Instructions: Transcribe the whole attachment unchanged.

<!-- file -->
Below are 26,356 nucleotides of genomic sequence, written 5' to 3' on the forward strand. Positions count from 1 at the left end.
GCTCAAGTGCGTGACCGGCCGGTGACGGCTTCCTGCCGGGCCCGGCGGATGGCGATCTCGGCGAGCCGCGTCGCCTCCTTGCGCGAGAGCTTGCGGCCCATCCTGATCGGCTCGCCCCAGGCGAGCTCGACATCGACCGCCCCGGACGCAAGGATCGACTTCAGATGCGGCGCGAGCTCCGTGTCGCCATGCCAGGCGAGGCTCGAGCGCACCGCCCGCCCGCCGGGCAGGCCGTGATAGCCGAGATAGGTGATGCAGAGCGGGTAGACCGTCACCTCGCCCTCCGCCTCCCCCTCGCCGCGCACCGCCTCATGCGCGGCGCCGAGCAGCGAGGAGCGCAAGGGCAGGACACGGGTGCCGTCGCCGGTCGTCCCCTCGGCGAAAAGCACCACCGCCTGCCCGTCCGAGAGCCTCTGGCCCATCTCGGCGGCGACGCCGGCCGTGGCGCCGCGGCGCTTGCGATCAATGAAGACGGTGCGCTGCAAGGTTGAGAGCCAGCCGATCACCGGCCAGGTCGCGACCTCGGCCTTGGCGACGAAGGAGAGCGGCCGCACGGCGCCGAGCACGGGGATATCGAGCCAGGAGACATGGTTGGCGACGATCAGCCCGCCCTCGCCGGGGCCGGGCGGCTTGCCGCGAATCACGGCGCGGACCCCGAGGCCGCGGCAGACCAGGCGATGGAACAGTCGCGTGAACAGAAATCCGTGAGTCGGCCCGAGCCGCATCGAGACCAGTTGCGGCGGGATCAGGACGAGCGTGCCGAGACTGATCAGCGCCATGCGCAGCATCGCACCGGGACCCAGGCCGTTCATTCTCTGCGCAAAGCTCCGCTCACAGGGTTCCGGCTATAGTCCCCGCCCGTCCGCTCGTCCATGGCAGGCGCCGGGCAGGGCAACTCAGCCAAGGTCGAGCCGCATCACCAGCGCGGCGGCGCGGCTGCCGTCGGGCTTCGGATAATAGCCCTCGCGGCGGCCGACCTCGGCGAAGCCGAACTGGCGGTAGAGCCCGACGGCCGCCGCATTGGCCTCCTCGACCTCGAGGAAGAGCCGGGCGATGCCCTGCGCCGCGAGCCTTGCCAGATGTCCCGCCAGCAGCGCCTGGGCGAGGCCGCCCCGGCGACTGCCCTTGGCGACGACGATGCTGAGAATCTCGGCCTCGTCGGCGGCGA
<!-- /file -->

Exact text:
Below are 26,356 nucleotides of genomic sequence, written 5' to 3' on the forward strand. Positions count from 1 at the left end.
GCTCAAGTGCGTGACCGGCCGGTGACGGCTTCCTGCCGGGCCCGGCGGATGGCGATCTCGGCGAGCCGCGTCGCCTCCTTGCGCGAGAGCTTGCGGCCCATCCTGATCGGCTCGCCCCAGGCGAGCTCGACATCGACCGCCCCGGACGCAAGGATCGACTTCAGATGCGGCGCGAGCTCCGTGTCGCCATGCCAGGCGAGGCTCGAGCGCACCGCCCGCCCGCCGGGCAGGCCGTGATAGCCGAGATAGGTGATGCAGAGCGGGTAGACCGTCACCTCGCCCTCCGCCTCCCCCTCGCCGCGCACCGCCTCATGCGCGGCGCCGAGCAGCGAGGAGCGCAAGGGCAGGACACGGGTGCCGTCGCCGGTCGTCCCCTCGGCGAAAAGCACCACCGCCTGCCCGTCCGAGAGCCTCTGGCCCATCTCGGCGGCGACGCCGGCCGTGGCGCCGCGGCGCTTGCGATCAATGAAGACGGTGCGCTGCAAGGTTGAGAGCCAGCCGATCACCGGCCAGGTCGCGACCTCGGCCTTGGCGACGAAGGAGAGCGGCCGCACGGCGCCGAGCACGGGGATATCGAGCCAGGAGACATGGTTGGCGACGATCAGCCCGCCCTCGCCGGGGCCGGGCGGCTTGCCGCGAATCACGGCGCGGACCCCGAGGCCGCGGCAGACCAGGCGATGGAACAGTCGCGTGAACAGAAATCCGTGAGTCGGCCCGAGCCGCATCGAGACCAGTTGCGGCGGGATCAGGACGAGCGTGCCGAGACTGATCAGCGCCATGCGCAGCATCGCACCGGGACCCAGGCCGTTCATTCTCTGCGCAAAGCTCCGCTCACAGGGTTCCGGCTATAGTCCCCGCCCGTCCGCTCGTCCATGGCAGGCGCCGGGCAGGGCAACTCAGCCAAGGTCGAGCCGCATCACCAGCGCGGCGGCGCGGCTGCCGTCGGGCTTCGGATAATAGCCCTCGCGGCGGCCGACCTCGGCGAAGCCGAACTGGCGGTAGAGCCCGACGGCCGCCGCATTGGCCTCCTCGACCTCGAGGAAGAGCCGGGCGATGCCCTGCGCCGCGAGCCTTGCCAGATGTCCCGCCAGCAGCGCCTGGGCGAGGCCGCCCCGGCGACTGCCCTTGGCGACGACGATGCTGAGAATCTCGGCCTCGTCGGCGGCGA